Now you have a brief insight into why cats scratch, what can you do to make sure they don’t scratch your furniture? The simple solution is to get a scratching post or a similar scratching product. When choosing a scratching post make sure it is tall enough and strong enough for your cat to be able to stretch out and have a good scratch without it toppling over. This is where cat towers and climbers become very useful! If your cat has a particular liking for carpet or wallpaper then a scratch pad maybe the solution for you as they can be placed on the floor or securely attached to a wall.

If you purchase a scratching post make sure you think carefully about where you put it. Keep the post in an area where your cat spends a lot of time as when they feel like a scratch they usually head for the nearest object. If they prefer to scratch a particular item of furniture or a certain area of wallpaper, then place the post in this area. It is advisable to buy multiple posts if your cat has several preferred scratching locations.
If your cat seems disinterested then try and encourage them to check it out by using catnip or by placing treats nearby.


The arrival of winter brings a deadly threat for cats that many owners are unaware of; Antifreeze.

Antifreeze contains ethylene glycol which if ingested can prove fatal if not treated immediately. The initial signs that your cat has ingested antifreeze include depression and lethargy. These can start to show 30 minutes after ingestion and can last for up to 6 hours. Following on from this they may experience vomiting, seizures, increased thirst and urination, oral and gastric ulcers before eventually suffering kidney failure. The latter can occur 2/3 days after initial ingestion so it is crucial that you seek veterinary treatment as soon as possible if you suspect that your cat has ingested antifreeze.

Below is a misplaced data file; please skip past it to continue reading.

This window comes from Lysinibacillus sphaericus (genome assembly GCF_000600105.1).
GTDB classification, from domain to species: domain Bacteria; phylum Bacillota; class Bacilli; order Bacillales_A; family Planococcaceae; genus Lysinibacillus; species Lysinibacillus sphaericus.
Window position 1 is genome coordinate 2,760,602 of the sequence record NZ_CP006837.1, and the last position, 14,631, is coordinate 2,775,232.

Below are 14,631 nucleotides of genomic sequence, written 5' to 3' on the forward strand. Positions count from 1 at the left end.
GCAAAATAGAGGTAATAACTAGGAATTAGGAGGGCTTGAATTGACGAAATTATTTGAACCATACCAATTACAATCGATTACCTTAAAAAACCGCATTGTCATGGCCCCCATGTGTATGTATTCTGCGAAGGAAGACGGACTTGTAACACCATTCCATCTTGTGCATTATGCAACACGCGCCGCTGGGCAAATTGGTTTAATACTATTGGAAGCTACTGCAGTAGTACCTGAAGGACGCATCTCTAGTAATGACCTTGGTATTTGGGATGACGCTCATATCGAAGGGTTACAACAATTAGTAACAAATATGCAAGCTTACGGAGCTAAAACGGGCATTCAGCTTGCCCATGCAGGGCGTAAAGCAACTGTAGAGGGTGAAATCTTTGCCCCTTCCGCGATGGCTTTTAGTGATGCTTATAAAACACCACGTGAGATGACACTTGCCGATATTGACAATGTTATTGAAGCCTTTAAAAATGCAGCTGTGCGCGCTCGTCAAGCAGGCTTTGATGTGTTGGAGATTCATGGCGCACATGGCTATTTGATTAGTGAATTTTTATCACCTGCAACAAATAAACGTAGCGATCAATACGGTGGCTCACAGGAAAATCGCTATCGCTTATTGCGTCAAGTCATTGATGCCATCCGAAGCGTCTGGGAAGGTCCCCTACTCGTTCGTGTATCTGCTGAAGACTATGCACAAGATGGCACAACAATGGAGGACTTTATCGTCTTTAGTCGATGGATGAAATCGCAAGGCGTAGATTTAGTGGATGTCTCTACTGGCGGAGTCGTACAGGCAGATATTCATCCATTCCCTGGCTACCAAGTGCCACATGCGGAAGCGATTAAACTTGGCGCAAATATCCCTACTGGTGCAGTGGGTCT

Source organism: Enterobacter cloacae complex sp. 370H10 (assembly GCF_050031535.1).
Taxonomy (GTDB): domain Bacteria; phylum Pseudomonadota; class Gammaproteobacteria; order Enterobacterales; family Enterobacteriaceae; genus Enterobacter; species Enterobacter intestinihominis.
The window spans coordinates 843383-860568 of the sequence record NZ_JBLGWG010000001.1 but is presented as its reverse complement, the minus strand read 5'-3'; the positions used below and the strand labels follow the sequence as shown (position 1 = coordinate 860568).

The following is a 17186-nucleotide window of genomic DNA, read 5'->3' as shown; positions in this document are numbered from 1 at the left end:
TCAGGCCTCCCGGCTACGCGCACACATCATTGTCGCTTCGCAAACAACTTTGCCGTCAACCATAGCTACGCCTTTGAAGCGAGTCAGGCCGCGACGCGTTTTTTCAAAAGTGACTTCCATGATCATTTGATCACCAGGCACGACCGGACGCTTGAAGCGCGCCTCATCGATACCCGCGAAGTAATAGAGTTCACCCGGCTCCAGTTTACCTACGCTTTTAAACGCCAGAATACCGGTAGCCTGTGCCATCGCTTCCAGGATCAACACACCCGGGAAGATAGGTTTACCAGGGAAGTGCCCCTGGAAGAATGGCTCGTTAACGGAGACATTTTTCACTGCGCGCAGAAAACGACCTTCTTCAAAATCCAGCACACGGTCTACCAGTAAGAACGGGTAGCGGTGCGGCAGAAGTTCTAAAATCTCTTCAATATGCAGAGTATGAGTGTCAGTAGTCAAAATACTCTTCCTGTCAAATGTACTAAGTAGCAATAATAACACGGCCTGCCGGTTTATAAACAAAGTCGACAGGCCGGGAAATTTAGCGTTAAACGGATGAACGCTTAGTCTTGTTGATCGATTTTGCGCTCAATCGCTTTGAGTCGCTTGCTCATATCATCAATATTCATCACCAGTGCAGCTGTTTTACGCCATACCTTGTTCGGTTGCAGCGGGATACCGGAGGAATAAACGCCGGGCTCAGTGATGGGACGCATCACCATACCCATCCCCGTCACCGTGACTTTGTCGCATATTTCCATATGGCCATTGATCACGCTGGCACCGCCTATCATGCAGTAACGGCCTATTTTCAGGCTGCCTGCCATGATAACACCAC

The sweetness of antifreeze appeals to cats so it is vital that all antifreeze is stored in secure containers well away from the cat. It is also prudent to regularly check your car for any leakages as even the smallest amount could be fatal.


The danger of household plants for cats

We recently received some upsetting news about a kitten that sadly died after chewing on a lily that was on display in the home. Whilst they are attractive flowers to have on show, it is imperative to remember that all parts of the lily are toxic to cats. A small nibble on a leaf or a lick of pollen can be enough to cause fatal kidney failure.

Although events like this cause a great deal of concern, it is important to note that such occurrences are rare as cats are generally pernickety about what they will eat. However, it is still strongly recommended that you take the necessary precautionary action and remove all hazardous plants from your household, particularly if you have a kitten or an indoor cat as they are most likely to come into contact with any indoor plants. It isn’t just lilies that are hazardous for cats; the International Cat Care website contains a comprehensive list of hazardous household plants. It is strongly advised that you read this list to check that your home is safe.

If you suspect that your cat has been poisoned you should contact your vet immediately. Signs to watch out for include; repeated vomiting, severe diarrhoea, signs of excessive irritation of the throat, skin or mouth, or if you cat suddenly collapses. If you see your cat eating something which you suspect is poisonous then take them to your vet immediately, ideally with as much information regarding the plant as possible (a label from the plant would be ideal).  DO NOT encourage the cat to vomit.

Keeping your cat safe during fireworks season

This time of year the night skies are usually lit up with fireworks and whilst they provide excellent entertainment for adults they can be distressing for your cats.

It is important that you take extra measures at this time of year to ensure your cat is safe and calm. It is strongly advised that you keep your cat safely indoors with all doors, cat flaps and windows locked and curtains closed. Make sure your cat has access to their bed, usual sleeping spot or hideaway, where they can retreat to and feel safe and comfortable. My cat usually sleeps on our bed but can often be found hidden underneath the bed at this time of year as she finds it more calming under there. So we make sure the area is free from clutter and easily accessible for her.